New Google Tool Combines Desktop, Mobile Ads
Google has made changes to the way marketers create, bid and target paid-search desktop and mobile ads. On Wednesday, the company released Enhanced Campaigns, a tool that combines paid-search ads on desktop and mobile. The changes -- which are expected to roll out in February -- rely on time, location, relevance, context and content rather than device distinction.
The new campaign structure will simplify targeting and bidding for different devices and locations, especially for small- to-medium sized businesses struggling to create multiple campaigns for one product. Management was too complicated and consuming for all but big-budget sophisticated advertisers, said Larry Kim, Wordstream founder and CTO.
"New click-to-call reporting options will allow marketers to make a connection between what they spend and what they get back," Kim said. It means an end to paying $1 extra per call to see what phone numbers were called, when, and how long the calls lasted. Kim said that by June, after the planned auto upgrade, Enhanced Campaigns aims to fill the gap between mobile and desktop cost per clicks.
"Enhanced Campaigns will roll out many requested features and betas, including improved reporting for all ad types such as sitelinks at the campaign and ad group level. One very exciting announcement is that all call tracking will be free, potentially replacing third-party call tracking solutions that some advertisers use," said Daina Middleton, global CEO of Performics.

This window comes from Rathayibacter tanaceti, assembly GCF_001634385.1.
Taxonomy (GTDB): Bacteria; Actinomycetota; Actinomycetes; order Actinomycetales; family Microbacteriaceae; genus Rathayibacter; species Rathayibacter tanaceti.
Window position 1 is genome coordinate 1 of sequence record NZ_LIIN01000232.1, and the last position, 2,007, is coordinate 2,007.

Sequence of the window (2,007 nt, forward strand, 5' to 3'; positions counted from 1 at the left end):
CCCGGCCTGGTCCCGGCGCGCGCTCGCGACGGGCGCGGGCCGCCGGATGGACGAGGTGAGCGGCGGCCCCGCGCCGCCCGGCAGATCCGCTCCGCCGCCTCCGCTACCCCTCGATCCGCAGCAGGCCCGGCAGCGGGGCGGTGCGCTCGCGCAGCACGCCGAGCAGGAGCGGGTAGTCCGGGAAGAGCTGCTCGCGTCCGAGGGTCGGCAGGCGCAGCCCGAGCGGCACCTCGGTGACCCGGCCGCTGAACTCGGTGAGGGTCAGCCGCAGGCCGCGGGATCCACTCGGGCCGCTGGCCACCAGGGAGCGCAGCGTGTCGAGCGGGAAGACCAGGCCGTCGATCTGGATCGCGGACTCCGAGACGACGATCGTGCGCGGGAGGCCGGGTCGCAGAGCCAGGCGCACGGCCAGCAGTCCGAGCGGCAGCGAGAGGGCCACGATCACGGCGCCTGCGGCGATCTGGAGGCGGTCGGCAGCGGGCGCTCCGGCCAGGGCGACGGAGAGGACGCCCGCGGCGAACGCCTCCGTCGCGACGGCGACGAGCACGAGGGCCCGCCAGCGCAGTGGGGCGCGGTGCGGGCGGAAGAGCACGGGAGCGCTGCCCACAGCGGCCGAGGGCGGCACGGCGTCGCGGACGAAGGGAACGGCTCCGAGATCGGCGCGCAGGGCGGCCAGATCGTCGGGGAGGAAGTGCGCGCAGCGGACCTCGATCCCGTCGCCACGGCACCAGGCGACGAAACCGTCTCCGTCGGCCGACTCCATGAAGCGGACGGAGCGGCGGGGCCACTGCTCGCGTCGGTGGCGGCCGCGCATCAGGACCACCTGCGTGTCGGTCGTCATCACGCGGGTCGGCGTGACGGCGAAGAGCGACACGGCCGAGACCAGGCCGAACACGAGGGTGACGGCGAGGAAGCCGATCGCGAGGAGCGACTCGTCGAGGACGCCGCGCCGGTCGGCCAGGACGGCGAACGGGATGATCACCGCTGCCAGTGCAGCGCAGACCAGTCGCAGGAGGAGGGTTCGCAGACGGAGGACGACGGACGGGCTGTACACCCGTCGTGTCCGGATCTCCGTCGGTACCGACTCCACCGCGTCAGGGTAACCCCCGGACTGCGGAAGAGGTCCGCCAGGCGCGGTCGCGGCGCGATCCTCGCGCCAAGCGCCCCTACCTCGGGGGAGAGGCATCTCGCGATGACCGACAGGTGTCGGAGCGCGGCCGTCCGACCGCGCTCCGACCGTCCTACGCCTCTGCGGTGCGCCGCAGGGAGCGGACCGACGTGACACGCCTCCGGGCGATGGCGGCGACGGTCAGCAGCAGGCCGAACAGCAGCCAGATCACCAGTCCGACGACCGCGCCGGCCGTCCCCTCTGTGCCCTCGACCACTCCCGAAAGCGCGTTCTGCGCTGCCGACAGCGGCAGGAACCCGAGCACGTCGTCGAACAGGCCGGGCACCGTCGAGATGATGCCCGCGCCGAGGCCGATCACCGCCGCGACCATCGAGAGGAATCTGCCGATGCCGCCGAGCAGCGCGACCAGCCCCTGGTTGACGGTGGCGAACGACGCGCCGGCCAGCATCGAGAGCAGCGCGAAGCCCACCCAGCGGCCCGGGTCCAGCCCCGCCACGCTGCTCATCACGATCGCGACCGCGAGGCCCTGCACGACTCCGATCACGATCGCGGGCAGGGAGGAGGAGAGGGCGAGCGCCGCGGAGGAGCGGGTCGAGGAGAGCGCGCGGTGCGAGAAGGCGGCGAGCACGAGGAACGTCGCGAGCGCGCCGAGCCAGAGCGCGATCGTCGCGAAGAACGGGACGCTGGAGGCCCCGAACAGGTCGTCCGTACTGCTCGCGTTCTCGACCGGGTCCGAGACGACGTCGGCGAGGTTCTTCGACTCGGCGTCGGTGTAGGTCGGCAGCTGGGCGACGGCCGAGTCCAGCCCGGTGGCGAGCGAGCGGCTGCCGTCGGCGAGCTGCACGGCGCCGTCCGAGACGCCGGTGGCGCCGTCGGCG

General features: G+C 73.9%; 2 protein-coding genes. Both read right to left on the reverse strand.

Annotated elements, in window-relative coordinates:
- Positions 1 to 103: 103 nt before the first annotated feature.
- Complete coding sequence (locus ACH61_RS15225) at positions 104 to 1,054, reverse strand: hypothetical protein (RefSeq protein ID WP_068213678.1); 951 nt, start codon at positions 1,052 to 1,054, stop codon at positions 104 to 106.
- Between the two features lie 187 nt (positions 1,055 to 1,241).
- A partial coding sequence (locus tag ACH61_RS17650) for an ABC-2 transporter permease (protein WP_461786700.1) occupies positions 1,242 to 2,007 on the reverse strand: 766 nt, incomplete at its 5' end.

Adobe Senior Director of Product Management and Strategy Bill Mungovan believes that by lumping higher-performing tablet traffic with desktop traffic, revenue per search will rise for Google, and CPCs will increase on the combined desktop and tablet traffic.
The anticipated changes also affect the way advertisers measure ROI across devices. Mungovan and The Search Agency VP of Marketing Strategy Keith Wilson are concerned that Google is lumping tablets in with desktops, while smartphones are targeted differently.
Some 126 million people in the U.S. owned smartphones -- 54% of the mobile market -- during the three months ending December 2012. That figure is up 5% since September, according to comScore.
While all three device types have their idiosyncrasies, a Google spokesperson said the focus now turns to content, context, location, time of day and factors other than the hardware. Wilson expects the application programming interface to provide more data points to advertisers, but one major change involves Google's removal of tablet-targeting capabilities in search. "We see conversion rates and behavior differ from tablet to desktop. The removal of tablet targeting is a short-to-midterm negative for search marketers."
Marketers point to the positives too, such as ease of use and reporting technologies. Paul DeJarnatt, VP and group director at Starcom, is "intrigued" by the advanced reporting Google promises, particularly in areas that have traditionally been hard to measure, such as in-store purchases.
While it's too early to tell how deep reports will go, DeJarnatt notes Google now becomes the gatekeeper to all of that data. "It remains to be seen how easily that will integrate into our clients' existing efforts at attribution across all media," but it comes at the expense of targeting capabilities on mobile, he said. "Our efforts to truly understand and adapt to very unique audiences in mobile become constrained because Google effectively treats all devices, and their audiences, as one large group."